I was awake today at an hour when I am normally never awake. I had to see off a friend at a time that aint’t normal to me these days. Then I learn to my horror that some womenly emotions have not been adequately addressed. I was under the impression that e-mails always reached their targets, but then that is apparently not the case… The thoughts are still wandering away creating the hopeful scenarios regarding the success of the damage control effort.
Then they drift towards a debate I had last night. What does a modern Hindu know about the shruti. Many modern Hindus give the highest place to shruti in their epistemology. But are they aware what is actually in the shruti? They would normally tell you that the shruti is apauruSheya: that is it has no human origin, and was there from the begining of time. They also hold the shruti as something that is beyond question, but proof in itself. This same class of Hindus often also believe that the shruti advocates vegetarianism (I am not against vegetarianism at all) and never had anything to do with sacrificial offerings of meat. They also recognize a difference between the so called “karma kANDa” and the upaniShads within the shruti.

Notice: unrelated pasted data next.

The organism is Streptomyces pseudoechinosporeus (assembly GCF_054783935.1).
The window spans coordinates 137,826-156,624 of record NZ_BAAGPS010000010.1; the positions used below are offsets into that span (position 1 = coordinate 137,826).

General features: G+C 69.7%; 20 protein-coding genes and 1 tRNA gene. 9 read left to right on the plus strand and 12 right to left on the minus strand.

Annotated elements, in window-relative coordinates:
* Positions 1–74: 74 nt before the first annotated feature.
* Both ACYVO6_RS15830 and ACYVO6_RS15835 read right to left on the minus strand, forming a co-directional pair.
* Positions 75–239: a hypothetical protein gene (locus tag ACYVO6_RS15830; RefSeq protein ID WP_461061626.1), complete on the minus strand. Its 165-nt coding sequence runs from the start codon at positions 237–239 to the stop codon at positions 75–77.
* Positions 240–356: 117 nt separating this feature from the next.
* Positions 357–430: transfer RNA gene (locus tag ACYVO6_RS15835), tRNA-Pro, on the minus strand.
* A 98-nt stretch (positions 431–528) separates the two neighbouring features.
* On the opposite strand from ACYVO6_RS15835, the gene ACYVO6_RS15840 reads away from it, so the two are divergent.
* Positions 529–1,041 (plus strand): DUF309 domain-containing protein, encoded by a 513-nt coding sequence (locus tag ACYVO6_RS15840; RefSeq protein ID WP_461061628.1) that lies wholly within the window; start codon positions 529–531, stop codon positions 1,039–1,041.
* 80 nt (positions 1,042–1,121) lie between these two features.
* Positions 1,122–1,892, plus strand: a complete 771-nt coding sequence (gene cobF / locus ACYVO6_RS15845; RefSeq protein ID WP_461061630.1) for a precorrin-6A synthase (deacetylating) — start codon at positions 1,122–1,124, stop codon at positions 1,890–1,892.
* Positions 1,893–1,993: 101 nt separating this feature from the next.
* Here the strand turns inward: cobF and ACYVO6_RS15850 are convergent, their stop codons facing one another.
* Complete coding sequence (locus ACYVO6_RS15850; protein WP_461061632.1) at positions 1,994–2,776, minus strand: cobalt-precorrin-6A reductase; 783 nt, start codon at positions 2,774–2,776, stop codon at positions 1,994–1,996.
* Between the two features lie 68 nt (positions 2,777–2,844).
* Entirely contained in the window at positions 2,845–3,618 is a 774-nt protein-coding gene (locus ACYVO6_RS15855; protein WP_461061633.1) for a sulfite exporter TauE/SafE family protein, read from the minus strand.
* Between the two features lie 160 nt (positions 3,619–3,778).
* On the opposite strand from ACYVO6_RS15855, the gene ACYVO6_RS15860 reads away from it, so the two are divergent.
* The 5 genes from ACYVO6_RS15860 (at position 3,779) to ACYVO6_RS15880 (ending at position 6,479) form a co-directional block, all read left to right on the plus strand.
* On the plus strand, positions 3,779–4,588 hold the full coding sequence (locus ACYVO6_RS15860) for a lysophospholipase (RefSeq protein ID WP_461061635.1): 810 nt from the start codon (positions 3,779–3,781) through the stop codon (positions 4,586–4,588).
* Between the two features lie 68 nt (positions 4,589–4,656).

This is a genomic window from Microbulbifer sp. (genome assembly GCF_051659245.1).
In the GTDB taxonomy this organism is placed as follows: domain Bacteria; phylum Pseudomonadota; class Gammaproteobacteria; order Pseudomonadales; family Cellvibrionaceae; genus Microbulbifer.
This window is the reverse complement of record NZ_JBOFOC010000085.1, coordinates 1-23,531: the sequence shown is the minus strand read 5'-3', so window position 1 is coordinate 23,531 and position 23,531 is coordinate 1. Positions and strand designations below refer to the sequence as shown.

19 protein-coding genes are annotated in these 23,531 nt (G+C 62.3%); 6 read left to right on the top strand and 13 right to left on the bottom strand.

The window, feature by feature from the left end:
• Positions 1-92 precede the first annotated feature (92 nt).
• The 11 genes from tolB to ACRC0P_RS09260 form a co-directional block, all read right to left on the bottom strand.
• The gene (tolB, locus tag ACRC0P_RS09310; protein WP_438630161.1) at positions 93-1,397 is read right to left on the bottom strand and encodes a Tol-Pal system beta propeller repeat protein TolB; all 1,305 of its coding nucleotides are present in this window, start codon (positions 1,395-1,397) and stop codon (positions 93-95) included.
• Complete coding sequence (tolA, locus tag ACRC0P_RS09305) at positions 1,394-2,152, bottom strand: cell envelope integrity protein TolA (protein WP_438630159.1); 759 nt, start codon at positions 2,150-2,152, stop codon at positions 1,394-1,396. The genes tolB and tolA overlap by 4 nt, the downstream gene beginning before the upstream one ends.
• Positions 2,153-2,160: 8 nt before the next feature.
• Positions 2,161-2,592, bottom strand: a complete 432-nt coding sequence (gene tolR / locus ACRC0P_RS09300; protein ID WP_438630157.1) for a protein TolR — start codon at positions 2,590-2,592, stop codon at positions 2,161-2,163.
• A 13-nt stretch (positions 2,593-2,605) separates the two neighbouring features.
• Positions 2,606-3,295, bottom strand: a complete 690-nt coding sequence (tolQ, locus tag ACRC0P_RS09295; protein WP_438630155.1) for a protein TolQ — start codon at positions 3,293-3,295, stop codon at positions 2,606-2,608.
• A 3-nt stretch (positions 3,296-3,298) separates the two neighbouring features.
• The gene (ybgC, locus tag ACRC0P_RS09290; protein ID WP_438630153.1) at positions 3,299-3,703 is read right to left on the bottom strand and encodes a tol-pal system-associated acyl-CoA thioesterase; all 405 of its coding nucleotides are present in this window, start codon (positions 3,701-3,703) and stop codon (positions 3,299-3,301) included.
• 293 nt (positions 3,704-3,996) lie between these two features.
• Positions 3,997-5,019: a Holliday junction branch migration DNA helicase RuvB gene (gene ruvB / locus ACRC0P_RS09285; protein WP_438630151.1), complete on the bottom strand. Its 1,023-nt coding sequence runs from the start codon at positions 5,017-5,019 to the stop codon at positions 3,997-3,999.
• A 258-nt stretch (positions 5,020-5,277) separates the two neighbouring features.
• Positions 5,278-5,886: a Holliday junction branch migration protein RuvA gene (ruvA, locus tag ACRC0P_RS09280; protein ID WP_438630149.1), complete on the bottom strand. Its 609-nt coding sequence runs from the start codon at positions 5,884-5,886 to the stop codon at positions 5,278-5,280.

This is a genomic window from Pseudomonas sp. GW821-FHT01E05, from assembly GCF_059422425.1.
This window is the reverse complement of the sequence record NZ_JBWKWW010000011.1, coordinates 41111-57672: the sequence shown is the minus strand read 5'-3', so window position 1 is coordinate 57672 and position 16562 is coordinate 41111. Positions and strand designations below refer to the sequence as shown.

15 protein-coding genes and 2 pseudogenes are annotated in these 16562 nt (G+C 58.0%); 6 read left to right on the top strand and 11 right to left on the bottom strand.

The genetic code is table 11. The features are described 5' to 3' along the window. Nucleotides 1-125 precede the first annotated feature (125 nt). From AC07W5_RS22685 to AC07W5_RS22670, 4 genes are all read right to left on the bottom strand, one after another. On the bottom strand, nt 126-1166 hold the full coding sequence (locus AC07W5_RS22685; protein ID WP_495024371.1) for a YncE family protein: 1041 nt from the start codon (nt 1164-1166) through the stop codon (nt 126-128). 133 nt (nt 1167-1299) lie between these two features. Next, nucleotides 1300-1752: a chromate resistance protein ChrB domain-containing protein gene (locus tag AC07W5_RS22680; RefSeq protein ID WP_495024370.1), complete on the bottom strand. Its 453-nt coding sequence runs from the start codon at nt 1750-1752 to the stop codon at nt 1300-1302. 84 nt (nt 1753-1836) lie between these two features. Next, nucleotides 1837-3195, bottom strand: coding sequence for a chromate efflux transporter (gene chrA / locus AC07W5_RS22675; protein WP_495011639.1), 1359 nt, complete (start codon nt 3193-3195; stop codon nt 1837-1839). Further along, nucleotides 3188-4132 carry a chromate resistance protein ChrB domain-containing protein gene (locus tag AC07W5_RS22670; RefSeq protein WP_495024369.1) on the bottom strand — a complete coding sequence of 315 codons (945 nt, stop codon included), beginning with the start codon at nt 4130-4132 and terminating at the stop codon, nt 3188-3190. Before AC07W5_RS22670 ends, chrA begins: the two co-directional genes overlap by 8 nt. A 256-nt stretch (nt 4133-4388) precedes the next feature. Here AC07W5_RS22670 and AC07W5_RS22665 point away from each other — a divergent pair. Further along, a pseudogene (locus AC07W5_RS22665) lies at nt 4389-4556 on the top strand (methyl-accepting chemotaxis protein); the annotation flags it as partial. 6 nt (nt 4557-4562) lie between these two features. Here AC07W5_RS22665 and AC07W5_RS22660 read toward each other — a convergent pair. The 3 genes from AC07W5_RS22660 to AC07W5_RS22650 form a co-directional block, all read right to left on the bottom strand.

But is this what the shruti itself tell us?
Certainly not. The human composers of the shruti were quite clear about their copyright and ensured that at least in part their compositions are not separated form their names. The shruti is also a collection text of a particular assemblage of individuals within a large ethnic group. What is apauruSheya then? One can say that the inspiration which drove the shruti poets to fashion their poems was the apauruSheya element, while the words themselves are not.
This brings us to the major question: why do modern Hindus, while according high respect to the shruti, fail to understand what is in it?
I do not necessarily have the answer but believe that is linked to the denudation of brahminical intellectual activity. It is clear that even with in the Hindu orthodoxy there is a huge need for reanalyses, reformulation and new intellectual activity. Are the brahmins still sufficiently educated to deal with this matter? Answer: No, because a large section of the Hindu intellectual activity has failed to grasp the implication of the Indo-European monophyly in terms of language, religion and culture.
I believe that most important reformulation of Hindu thought requires a proper understanding of Indo-European studies. Unfortunately, the Indological fiasco has left Hindus bitter. But then one cannot be emotional when the civilization of over 500 million people is at stake!